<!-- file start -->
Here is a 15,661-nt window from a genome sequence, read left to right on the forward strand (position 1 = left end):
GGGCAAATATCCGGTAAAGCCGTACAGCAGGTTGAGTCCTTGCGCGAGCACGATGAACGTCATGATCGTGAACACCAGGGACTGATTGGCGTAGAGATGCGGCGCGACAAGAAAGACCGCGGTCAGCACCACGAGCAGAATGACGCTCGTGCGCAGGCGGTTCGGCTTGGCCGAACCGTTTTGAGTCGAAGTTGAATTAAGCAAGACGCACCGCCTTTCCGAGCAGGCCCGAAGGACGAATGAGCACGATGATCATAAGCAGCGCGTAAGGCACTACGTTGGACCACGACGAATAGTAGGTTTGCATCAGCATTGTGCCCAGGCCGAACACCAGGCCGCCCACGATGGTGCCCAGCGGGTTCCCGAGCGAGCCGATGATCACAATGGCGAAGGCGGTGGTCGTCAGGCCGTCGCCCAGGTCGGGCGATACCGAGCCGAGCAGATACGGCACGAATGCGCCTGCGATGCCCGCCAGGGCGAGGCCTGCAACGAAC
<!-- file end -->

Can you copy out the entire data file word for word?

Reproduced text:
Here is a 15,661-nt window from a genome sequence, read left to right on the forward strand (position 1 = left end):
GGGCAAATATCCGGTAAAGCCGTACAGCAGGTTGAGTCCTTGCGCGAGCACGATGAACGTCATGATCGTGAACACCAGGGACTGATTGGCGTAGAGATGCGGCGCGACAAGAAAGACCGCGGTCAGCACCACGAGCAGAATGACGCTCGTGCGCAGGCGGTTCGGCTTGGCCGAACCGTTTTGAGTCGAAGTTGAATTAAGCAAGACGCACCGCCTTTCCGAGCAGGCCCGAAGGACGAATGAGCACGATGATCATAAGCAGCGCGTAAGGCACTACGTTGGACCACGACGAATAGTAGGTTTGCATCAGCATTGTGCCCAGGCCGAACACCAGGCCGCCCACGATGGTGCCCAGCGGGTTCCCGAGCGAGCCGATGATCACAATGGCGAAGGCGGTGGTCGTCAGGCCGTCGCCCAGGTCGGGCGATACCGAGCCGAGCAGATACGGCACGAATGCGCCTGCGATGCCCGCCAGGGCGAGGCCTGCAACGAAC